Female solo aerialists of the 1920s and early 1930s were internationally popular performers in the largest live performance mass entertainment of the period in the UK and USA. Yet these aerialists and this period in circus history have been largely forgotten despite the iconic image of ‘the’ female aerialist still flaring in the popular imagination.
Kate Holmes uses insights gained as a practitioner to reconstruct in detail the British and American performances and public personae of key stars such as Lillian Leitzel, Luisita Leers, and the Flying Codonas, revealing what is performed and implicit in today’s practice. Using a wealth of original sources, this book considers the forgotten stars whose legacy of the cultural image of the female aerialist echoes. Locating performers within wider cultural histories of sport, glamour, and gender, this book asks important questions about their stardom, including: Why were female aerialists so alluring when their muscularity challenged conservative ideals of femininity and how did they participate in change? What was it about their movements and the spaces they performed in that activated such strong audience responses?
This book is vital reading for students and practitioners of aerial performance, circus, gender, popular performance, and performance studies.
Table of Contents
Introduction: Producing allure and popularity 1. Democratising experience: Diverse transformative performance spaces 2. To glamour: A kinaesthetic fantasy of weightlessness 3. Skilful vulnerability: Showmanship and the performance of skill and risk 4. Performing and negotiating muscular femininity: Aerial celebrity and the modern girl 5. Absorbing activity into femininity: Moving bodies, citizenship, and beauty Conclusion: Updating aerial celebrity and re-evaluating practice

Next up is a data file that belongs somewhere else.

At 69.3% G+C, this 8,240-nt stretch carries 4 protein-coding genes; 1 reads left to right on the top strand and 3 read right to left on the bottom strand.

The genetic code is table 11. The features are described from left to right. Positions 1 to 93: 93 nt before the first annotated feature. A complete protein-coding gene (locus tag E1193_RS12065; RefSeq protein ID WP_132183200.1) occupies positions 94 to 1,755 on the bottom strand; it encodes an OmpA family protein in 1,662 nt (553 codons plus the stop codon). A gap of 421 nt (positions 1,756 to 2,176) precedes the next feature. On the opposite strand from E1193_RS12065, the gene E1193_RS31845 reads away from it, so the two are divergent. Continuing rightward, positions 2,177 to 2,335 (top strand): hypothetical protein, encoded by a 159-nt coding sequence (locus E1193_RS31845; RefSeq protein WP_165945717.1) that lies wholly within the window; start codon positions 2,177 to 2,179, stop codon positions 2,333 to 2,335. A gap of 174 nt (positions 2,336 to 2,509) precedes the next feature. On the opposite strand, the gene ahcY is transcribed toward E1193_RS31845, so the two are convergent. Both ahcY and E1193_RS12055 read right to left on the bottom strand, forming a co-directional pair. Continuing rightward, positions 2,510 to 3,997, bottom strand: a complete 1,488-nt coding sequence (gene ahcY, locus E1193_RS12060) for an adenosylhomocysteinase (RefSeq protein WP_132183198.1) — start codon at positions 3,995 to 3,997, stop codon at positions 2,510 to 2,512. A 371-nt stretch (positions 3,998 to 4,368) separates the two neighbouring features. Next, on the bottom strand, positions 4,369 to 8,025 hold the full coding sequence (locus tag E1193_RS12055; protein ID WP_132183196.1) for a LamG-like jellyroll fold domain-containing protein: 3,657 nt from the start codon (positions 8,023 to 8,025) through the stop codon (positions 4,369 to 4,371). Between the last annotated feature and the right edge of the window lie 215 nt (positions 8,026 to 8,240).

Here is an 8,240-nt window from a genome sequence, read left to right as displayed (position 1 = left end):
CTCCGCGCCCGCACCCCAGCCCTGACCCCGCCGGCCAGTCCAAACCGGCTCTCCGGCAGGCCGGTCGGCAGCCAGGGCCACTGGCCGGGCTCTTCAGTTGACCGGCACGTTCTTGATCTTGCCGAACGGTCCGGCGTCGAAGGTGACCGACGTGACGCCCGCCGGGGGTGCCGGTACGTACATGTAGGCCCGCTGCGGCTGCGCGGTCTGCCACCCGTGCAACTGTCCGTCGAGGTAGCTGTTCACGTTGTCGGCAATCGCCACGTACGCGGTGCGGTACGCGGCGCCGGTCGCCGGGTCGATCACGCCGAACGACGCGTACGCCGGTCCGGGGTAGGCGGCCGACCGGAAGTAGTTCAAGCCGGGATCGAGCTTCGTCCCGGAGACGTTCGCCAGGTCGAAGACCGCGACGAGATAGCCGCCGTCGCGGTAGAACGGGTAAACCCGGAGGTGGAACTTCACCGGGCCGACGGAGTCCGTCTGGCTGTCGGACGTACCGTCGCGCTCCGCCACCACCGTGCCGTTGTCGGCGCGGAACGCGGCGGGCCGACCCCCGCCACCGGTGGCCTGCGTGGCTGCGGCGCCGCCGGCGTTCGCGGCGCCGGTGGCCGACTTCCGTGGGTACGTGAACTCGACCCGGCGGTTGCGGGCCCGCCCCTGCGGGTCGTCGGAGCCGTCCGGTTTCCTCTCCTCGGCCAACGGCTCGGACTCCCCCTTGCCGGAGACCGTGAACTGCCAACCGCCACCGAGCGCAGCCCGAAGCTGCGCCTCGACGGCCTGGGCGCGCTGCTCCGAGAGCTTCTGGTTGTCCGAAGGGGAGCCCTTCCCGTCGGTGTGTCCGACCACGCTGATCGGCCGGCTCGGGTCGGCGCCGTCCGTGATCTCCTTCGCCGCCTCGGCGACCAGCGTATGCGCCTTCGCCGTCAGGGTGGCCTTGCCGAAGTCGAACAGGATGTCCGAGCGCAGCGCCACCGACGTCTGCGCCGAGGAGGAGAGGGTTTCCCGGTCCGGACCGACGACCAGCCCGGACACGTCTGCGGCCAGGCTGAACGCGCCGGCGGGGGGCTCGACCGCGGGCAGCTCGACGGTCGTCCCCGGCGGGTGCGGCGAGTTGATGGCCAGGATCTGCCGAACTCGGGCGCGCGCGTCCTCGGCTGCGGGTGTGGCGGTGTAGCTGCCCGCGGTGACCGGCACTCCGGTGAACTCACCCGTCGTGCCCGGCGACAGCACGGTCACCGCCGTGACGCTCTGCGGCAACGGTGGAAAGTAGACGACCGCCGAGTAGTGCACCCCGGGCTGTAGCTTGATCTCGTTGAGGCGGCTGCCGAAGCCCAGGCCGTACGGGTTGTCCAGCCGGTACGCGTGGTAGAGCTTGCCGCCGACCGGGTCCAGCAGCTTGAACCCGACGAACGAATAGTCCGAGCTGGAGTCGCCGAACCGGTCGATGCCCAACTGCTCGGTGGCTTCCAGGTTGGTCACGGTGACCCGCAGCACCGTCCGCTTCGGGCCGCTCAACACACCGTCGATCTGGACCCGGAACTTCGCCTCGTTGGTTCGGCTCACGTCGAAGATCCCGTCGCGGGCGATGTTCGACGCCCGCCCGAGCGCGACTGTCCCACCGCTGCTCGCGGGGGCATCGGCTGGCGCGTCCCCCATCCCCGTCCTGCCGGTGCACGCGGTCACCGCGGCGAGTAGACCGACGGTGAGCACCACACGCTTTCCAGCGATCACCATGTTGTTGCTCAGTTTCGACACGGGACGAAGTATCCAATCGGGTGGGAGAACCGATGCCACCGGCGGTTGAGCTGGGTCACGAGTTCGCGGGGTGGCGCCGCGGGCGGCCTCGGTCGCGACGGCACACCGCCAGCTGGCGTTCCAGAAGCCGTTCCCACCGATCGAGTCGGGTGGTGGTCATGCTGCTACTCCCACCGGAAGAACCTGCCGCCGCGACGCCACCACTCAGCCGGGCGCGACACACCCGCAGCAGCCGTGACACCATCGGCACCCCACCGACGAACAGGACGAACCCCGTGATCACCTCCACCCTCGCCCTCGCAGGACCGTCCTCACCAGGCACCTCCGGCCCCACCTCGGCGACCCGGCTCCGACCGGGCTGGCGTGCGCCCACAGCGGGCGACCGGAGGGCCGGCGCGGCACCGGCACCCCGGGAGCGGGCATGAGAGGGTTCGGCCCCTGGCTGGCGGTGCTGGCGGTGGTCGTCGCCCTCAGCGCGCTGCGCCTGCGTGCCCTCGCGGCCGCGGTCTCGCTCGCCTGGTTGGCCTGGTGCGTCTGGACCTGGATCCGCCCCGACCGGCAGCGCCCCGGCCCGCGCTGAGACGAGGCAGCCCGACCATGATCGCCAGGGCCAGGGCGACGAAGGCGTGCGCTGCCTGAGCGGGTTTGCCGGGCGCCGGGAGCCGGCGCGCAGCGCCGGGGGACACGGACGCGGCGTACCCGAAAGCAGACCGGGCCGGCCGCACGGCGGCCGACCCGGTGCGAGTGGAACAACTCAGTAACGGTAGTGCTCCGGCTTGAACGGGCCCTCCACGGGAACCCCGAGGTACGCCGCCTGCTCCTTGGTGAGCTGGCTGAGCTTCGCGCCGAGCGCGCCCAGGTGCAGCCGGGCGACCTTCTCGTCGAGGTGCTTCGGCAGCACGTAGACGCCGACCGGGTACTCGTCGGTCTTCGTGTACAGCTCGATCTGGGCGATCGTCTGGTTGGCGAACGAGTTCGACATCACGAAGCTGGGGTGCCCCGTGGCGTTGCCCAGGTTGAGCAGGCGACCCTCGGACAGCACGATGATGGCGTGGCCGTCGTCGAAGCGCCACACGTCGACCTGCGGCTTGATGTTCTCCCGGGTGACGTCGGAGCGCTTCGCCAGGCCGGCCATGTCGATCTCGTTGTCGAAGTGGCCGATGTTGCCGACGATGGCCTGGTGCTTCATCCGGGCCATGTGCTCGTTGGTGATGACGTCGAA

Kate Holmes is a Postdoctoral Research Associate at the University of Exeter. Her aerial research explores contemporary and historical audience experience from a practitioner-perspective, using approaches that include examining space, gender, and exercise history. Her research has appeared in journals, including New Theatre Quarterly and Early Popular Visual Culture, and in edited collections.
''Kate Holmes’ meticulously researched study of the ‘20s and ‘30s female aerialists’ world is awesome in its reach and detail and in the sheer grace of her writing. She brings to life the 'forgotten' aerial queens of the era, recreating in close-up the intense physicality of the performers’ acts, their arduous training, and the apparatus essential to support them. And, reaching beyond the artists’ performances, personalities and lives, Dr. Holmes explores ideas of celebrity and concepts of beauty and danger in chapters which travel deeply into American and British cultural history and the meanings and nuances of circus and showbusiness in the interwar years.''
David Mayer, Emeritus Professor of Drama & Research Professor, University of Manchester
'' This book offers a wonderfully engaging yet scholarly exploration of celebrity aerialists and early twentieth-century circus at the peak of its popularity. It conveys the glamour of leading female performers of trapeze and rope acts who were widely admired for their muscular athleticism and their extraordinary gravity-defying feats. Kate Holmes’ innovative specialist circus history responds to the crucial question as to what audiences encountered through the dynamic performance when circus was central to social experience. She explains that although these female performers amazed with their daring, they became renowned because of trained skill and deliberate artistry. From concepts of space and democratization to celebrity and audience seating arrangements, this excellent circus history extracts the complex layered significance of the circus in culture.’’
Peta Tait, FAHA, Professor, La Trobe University
''Female Aerialists in the 1920s and Early 1930s is an exemplary study of how to research embodied experiences of the past. Interweaving extensive archival research with her own phenomenological sensations as an aerialist, Holmes painstakingly reconstructs the visceral thrill of being an audience during this important historical moment. A must-read for anyone interested in circus, spectatorship, and the construction of femininity.''
Dr. Kirsty Sedgman, Lecturer in Theatre, University of Bristol